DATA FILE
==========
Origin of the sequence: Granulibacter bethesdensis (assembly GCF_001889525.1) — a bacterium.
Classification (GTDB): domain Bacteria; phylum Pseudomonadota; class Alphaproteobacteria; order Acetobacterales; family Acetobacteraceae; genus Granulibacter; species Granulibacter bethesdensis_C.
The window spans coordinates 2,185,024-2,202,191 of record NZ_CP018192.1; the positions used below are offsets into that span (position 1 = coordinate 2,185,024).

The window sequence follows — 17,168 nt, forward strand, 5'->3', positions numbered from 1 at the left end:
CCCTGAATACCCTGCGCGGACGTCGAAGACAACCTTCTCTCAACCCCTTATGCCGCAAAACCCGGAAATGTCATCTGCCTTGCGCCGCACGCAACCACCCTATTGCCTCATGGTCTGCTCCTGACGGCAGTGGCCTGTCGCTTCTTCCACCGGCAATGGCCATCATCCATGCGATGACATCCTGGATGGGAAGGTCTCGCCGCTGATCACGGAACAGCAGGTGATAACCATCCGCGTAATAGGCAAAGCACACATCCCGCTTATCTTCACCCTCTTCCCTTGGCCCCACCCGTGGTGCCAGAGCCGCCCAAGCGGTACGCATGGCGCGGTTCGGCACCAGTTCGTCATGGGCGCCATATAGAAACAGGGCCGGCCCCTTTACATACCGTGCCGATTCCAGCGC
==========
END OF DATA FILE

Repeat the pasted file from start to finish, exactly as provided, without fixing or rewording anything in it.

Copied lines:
Origin of the sequence: Granulibacter bethesdensis (assembly GCF_001889525.1) — a bacterium.
Classification (GTDB): domain Bacteria; phylum Pseudomonadota; class Alphaproteobacteria; order Acetobacterales; family Acetobacteraceae; genus Granulibacter; species Granulibacter bethesdensis_C.
The window spans coordinates 2,185,024-2,202,191 of record NZ_CP018192.1; the positions used below are offsets into that span (position 1 = coordinate 2,185,024).

The window sequence follows — 17,168 nt, forward strand, 5'->3', positions numbered from 1 at the left end:
CCCTGAATACCCTGCGCGGACGTCGAAGACAACCTTCTCTCAACCCCTTATGCCGCAAAACCCGGAAATGTCATCTGCCTTGCGCCGCACGCAACCACCCTATTGCCTCATGGTCTGCTCCTGACGGCAGTGGCCTGTCGCTTCTTCCACCGGCAATGGCCATCATCCATGCGATGACATCCTGGATGGGAAGGTCTCGCCGCTGATCACGGAACAGCAGGTGATAACCATCCGCGTAATAGGCAAAGCACACATCCCGCTTATCTTCACCCTCTTCCCTTGGCCCCACCCGTGGTGCCAGAGCCGCCCAAGCGGTACGCATGGCGCGGTTCGGCACCAGTTCGTCATGGGCGCCATATAGAAACAGGGCCGGCCCCTTTACATACCGTGCCGATTCCAGCGC